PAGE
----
The images are too numerous and too egregious. The latest, a female student at Spring Valley High School in South Carolina, being brutalized by a police officer. I remember the 15 year-old child in McKinney, Texas earlier this summer. I remember Sandra Bland, standing up for her rights on the roadside, winding up with her face ground into the pavement, and then taunted by another Black female officer of the law. Bland was literally told she should’ve kept her mouth shut. I can’t describe the ache my heart feels, but I know it is an ancient ache. It’s the ache of women like me who were beaten, killed, raped and sold away, because they couldn’t keep their mouths shut. At least, that’s the narrative.
And when I saw the dashcam video of Sandra Bland’s arrest, I knew exactly what people; not just white folk, but Black folk too, would say. Even Black male folk. They would say, “If only she shut her mouth, she’d still be alive.” How is it they don’t see what I see? That she exercised restraint? That she was only standing up for her rights? Of course she was upset. The officer had no reason to even stop her. Why don’t they see it? Can’t they see she’s not to blame? How is it, no matter how often the Earth orbits the sun, the Black woman can’t catch a break? How is it we are never the damsels in distress; the cherished; the protected? This is the sentiment my heroine Sojourner Truth spoke to when she asked, “Ain’t I a Woman?” Ain’t I?
When we were imported here, we were seen as animals; not women. We were bred, like livestock. We were sold, like the property we were. We were many things but we were not women. And we know this because we have never been afforded even the thinly veiled veneer of civilization patriarchy gives to white women. Even Donald Trump “cherishes” women, even as he calls Carly Fiorina ugly. But Black women? Our bodies continue to be grist for the mill of racism, classism and sexism. Don’t believe me? Tell me the last time Laura or Barbara Bush were characterized as gorillas. Tell me the last time Rush Limbaugh (or any liberal political entertainer) talked about either of them as if they are a piece of meat. Ain’t Michelle Obama a woman?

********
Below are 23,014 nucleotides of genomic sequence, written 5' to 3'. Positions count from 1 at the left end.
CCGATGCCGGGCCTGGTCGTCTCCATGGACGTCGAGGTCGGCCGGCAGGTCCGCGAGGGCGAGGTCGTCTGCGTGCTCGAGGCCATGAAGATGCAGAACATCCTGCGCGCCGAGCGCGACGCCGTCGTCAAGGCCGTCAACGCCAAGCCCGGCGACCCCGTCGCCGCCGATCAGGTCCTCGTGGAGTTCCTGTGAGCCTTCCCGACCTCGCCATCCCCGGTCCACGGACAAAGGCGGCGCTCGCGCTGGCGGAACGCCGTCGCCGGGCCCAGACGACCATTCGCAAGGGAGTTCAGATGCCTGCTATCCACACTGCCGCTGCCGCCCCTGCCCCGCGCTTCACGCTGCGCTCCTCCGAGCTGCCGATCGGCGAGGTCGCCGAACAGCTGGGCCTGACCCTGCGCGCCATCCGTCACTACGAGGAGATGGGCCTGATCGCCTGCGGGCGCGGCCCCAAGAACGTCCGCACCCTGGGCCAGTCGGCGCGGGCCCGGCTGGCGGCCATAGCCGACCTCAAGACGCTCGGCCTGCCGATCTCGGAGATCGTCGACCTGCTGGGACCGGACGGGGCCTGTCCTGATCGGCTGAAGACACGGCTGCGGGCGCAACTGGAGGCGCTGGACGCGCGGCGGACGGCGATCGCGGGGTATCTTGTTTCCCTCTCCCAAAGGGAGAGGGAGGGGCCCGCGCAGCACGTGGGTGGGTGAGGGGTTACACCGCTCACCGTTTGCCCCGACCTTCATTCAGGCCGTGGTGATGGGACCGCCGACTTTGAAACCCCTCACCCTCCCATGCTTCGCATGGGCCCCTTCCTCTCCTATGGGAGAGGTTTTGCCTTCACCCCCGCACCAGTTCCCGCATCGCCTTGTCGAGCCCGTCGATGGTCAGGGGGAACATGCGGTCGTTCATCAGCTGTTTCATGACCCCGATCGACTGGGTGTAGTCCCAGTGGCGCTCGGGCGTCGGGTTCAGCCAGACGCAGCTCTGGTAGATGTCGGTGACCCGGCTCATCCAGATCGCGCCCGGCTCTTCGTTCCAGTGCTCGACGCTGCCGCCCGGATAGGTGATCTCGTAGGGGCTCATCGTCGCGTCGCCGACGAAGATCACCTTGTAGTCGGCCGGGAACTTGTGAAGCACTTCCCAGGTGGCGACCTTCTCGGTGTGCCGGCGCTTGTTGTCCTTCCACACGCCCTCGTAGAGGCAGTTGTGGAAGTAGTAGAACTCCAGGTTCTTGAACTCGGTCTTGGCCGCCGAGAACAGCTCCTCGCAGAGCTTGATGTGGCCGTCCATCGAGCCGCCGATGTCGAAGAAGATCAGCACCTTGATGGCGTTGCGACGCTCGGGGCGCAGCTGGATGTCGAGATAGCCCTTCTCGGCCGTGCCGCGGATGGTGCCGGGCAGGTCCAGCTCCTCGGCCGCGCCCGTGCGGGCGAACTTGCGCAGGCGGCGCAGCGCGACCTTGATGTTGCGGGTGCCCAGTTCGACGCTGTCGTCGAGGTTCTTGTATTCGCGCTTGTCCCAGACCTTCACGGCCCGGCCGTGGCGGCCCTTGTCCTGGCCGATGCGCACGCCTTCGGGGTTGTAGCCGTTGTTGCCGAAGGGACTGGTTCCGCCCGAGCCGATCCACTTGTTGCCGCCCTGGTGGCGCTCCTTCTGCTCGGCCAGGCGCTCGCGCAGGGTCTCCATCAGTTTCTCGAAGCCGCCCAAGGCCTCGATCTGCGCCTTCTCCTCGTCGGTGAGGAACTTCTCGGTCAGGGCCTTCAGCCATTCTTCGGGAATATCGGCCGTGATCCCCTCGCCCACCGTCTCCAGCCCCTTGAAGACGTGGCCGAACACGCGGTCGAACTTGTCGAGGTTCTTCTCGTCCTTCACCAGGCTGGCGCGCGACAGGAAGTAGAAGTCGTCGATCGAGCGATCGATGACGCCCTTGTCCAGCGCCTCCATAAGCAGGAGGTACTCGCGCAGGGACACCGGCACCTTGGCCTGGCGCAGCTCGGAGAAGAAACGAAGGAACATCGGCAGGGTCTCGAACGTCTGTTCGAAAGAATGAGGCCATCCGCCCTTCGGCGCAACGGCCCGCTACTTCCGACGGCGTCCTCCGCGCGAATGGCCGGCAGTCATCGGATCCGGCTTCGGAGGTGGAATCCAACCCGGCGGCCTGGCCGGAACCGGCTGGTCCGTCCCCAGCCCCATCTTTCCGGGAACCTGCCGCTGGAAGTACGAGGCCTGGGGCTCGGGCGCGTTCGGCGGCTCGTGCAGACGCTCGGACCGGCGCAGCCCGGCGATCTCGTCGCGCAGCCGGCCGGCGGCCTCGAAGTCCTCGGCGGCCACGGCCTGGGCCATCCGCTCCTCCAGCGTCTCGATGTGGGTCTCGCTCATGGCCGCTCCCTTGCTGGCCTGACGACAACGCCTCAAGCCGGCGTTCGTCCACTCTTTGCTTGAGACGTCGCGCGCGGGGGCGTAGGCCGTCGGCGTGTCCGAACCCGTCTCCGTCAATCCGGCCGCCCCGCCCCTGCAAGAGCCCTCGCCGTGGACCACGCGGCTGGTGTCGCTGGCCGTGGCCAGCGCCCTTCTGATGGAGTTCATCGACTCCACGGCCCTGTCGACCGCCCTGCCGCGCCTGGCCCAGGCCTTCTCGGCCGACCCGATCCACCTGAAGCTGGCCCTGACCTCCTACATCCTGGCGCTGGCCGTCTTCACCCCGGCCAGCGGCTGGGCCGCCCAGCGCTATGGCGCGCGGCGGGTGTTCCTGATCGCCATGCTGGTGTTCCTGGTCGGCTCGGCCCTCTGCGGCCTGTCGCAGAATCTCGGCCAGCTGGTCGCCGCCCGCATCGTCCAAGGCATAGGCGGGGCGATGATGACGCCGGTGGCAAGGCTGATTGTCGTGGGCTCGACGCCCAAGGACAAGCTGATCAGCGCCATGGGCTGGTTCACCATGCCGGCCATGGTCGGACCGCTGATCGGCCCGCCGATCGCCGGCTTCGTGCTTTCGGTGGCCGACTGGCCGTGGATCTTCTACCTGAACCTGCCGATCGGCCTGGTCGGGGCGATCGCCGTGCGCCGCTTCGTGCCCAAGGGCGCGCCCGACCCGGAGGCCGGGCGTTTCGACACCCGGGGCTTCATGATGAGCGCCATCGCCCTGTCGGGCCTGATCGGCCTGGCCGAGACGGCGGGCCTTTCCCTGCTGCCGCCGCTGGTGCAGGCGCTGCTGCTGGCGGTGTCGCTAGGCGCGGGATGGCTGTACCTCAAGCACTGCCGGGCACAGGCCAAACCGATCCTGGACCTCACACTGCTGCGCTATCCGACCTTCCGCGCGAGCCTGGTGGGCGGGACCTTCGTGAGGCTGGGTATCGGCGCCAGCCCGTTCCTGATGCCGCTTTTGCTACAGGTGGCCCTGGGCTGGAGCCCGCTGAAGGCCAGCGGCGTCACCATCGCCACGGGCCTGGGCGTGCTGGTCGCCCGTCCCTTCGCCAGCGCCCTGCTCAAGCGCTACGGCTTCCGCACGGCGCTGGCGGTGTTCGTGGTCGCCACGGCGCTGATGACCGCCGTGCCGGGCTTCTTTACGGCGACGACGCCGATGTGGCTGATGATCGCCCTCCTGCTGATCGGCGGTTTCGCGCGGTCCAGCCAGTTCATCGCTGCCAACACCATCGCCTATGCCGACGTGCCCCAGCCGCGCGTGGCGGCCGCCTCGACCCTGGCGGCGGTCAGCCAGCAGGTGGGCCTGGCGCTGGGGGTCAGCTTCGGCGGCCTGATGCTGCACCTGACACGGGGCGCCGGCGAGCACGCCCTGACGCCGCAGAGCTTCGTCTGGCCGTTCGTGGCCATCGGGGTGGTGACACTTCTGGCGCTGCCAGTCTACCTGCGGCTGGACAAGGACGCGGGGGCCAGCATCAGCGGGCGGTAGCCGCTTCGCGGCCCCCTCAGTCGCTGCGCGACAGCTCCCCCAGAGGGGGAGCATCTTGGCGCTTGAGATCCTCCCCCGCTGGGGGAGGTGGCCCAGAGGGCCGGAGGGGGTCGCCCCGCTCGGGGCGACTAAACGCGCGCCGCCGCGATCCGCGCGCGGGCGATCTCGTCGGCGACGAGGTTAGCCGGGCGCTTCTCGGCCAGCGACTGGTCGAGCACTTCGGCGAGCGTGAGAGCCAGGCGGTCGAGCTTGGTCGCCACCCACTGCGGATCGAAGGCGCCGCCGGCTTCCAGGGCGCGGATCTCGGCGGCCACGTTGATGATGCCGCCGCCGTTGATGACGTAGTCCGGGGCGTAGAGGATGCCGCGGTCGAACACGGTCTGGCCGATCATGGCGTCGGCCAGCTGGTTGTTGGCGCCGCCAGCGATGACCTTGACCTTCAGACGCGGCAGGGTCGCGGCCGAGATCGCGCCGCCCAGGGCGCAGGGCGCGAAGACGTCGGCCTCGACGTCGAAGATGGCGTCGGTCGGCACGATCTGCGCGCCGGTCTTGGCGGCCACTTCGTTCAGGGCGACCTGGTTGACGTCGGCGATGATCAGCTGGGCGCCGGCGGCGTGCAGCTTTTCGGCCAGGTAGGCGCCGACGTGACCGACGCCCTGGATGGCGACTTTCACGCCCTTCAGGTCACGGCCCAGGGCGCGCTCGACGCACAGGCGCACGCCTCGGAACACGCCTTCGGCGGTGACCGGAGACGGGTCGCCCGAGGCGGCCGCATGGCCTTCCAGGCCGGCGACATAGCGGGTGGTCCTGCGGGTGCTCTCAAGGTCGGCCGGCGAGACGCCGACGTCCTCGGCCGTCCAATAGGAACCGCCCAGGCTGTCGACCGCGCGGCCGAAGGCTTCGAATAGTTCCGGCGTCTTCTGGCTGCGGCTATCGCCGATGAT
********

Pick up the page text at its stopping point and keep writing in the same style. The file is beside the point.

Given the history and the here and now, I look at Sandra Bland and Tatyana Rhodes and even the sister in SC, whose silence spoke for her, and I don’t wonder, “Why don’t they just shut up?” I wonder, “How did they keep it inside so long?”
In the lives of Black women, there comes a time when shutting up equals dying. Not a physical death, but a death to self-respect. There comes a time when you’ve swallowed so much injustice, unfairness and downright evil that you can’t swallow another drop. There comes a time when you can’t endure one more micro-aggression. When you are sick to death of feeling the weight of somebody’s foot on your neck. No, you don’t snap. That’s not us. “To snap” implies a loss of control.
My thesis is that when Black women finally speak, we are taking control; very much aware of what we are doing. Very much aware of the danger, and very, very tired of trying to “deal with it.” We try. We embrace poetry and meditation; and Blue Bell and Zumba. And although our collection of candles and emollients and soothing smooth jazz playlists is second to none; and our contact list is full of sisters who understand; there comes a time when we just can’t. Not again. When you decide, “I can’t accept myself as a fearful chattel slave, unable to speak for myself.” Not again. So we get suspended from school. We get disciplined at work. Or fired. We get jerked around and pushed and prodded. We feel the knees of privilege pressing down on our spines, even as our faces are ground into the dirt. Because we use our agency; our voice. And sometimes, we lose our lives. We lose, even as we fight for our selves.
Despite the best efforts of women like me, you may see another video. When you do; when you fix your mouth to judge another Black woman or girl, remember a few things first. Remember how vulnerable we have always been. Remember that we have yet to be cherished. Remember that we are, after all this time, still asking, “Ain’t I A Woman?” Ain’t I?